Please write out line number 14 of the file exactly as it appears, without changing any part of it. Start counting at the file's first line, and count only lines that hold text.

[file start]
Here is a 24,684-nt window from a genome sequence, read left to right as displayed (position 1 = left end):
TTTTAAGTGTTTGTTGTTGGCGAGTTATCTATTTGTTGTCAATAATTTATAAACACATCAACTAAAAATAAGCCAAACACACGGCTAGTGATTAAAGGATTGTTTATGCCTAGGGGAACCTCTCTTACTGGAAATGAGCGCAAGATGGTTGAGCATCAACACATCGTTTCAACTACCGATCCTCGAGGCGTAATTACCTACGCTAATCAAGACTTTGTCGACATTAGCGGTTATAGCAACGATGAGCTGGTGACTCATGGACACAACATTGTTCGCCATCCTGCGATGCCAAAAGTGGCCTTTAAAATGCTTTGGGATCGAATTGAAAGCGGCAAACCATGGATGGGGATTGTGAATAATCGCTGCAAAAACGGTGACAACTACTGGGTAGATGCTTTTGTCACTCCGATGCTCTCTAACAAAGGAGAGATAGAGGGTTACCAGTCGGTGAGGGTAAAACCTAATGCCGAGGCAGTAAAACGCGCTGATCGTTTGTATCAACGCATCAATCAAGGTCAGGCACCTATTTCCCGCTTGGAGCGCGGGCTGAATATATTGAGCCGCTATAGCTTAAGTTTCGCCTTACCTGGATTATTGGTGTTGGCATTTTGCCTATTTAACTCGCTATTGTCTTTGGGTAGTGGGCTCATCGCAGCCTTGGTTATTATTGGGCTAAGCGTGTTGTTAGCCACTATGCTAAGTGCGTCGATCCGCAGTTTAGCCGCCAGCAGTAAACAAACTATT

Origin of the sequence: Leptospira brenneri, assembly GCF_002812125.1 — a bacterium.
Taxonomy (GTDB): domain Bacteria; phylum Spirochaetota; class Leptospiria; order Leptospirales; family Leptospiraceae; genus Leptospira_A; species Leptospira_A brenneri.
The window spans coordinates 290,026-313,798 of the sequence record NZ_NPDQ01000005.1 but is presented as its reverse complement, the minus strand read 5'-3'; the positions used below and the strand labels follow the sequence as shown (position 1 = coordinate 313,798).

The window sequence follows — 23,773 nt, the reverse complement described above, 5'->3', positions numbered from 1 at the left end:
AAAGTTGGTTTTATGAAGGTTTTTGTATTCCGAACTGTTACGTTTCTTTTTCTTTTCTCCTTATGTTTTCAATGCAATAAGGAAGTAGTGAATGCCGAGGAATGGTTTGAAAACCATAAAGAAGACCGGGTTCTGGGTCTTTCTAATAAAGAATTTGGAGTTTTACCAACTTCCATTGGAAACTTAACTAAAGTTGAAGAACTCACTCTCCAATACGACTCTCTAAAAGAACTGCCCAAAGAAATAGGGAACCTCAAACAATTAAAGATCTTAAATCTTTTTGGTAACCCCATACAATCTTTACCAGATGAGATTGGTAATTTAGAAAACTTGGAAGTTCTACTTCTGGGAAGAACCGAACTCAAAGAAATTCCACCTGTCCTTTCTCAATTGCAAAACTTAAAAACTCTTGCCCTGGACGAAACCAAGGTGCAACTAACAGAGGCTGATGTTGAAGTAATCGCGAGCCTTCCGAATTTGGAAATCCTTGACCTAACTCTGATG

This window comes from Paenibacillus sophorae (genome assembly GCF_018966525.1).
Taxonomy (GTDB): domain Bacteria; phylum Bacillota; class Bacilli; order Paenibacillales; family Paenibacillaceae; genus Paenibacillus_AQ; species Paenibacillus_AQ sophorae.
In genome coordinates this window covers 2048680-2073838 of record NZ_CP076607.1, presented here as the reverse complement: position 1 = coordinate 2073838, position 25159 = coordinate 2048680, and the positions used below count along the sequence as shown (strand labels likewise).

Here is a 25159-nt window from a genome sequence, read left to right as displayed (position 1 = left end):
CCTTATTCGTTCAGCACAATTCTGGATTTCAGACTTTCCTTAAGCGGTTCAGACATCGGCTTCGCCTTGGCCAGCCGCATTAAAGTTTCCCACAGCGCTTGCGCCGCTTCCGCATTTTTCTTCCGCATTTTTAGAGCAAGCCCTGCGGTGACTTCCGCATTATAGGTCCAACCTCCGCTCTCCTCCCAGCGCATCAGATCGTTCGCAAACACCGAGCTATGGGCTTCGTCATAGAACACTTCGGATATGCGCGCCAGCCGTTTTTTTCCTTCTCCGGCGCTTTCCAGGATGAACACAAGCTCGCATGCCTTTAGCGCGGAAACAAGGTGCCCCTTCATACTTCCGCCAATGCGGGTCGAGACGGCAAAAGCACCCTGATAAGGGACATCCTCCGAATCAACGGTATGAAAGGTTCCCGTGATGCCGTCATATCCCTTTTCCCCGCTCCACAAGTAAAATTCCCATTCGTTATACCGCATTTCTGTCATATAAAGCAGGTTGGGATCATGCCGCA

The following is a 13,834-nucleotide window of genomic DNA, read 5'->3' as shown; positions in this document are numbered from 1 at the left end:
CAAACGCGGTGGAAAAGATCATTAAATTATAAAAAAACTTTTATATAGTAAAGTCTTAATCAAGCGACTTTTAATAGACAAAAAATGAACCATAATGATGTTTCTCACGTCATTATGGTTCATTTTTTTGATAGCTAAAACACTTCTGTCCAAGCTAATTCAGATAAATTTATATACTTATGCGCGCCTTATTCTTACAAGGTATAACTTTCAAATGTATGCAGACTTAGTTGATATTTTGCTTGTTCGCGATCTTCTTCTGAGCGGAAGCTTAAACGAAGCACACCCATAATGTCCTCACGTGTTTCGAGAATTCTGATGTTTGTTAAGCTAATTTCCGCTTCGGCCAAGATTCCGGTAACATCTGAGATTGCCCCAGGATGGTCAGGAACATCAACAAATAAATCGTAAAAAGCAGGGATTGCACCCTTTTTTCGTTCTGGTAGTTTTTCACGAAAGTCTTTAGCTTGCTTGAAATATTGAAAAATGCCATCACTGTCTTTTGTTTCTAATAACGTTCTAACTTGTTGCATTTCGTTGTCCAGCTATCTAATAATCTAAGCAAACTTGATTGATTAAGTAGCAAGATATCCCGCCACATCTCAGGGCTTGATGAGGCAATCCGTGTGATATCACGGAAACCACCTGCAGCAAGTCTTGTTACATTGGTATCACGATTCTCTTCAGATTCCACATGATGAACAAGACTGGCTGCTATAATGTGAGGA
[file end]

CAAACGCGGTGGAAAAGATCATTAAATTATAAAAAAACTTTTATATAGTAAAGTCTTAATCAAGCGACTTTTAATAGACAAAAAATGAACCATAATGATGTTTCTCACGTCATTATGGTTCATTTTTTTGATAGCTAAAACACTTCTGTCCAAGCTAATTCAGATAAATTTATATACTTATGCGCGCCTTATTCTTACAAGGTATAACTTTCAAATGTATGCAGACTTAGTTGATATTTTGCTTGTTCGCGATCTTCTTCTGAGCGGAAGCTTAAACGAAGCACACCCATAATGTCCTCACGTGTTTCGAGAATTCTGATGTTTGTTAAGCTAATTTCCGCTTCGGCCAAGATTCCGGTAACATCTGAGATTGCCCCAGGATGGTCAGGAACATCAACAAATAAATCGTAAAAAGCAGGGATTGCACCCTTTTTTCGTTCTGGTAGTTTTTCACGAAAGTCTTTAGCTTGCTTGAAATATTGAAAAATGCCATCACTGTCTTTTGTTTCTAATAACGTTCTAACTTGTTGCATTTCGTTGTCCAGCTATCTAATAATCTAAGCAAACTTGATTGATTAAGTAGCAAGATATCCCGCCACATCTCAGGGCTTGATGAGGCAATCCGTGTGATATCACGGAAACCACCTGCAGCAAGTCTTGTTACATTGGTATCACGATTCTCTTCAGATTCCACATGATGAACAAGACTGGCTGCTATAATGTGAGGA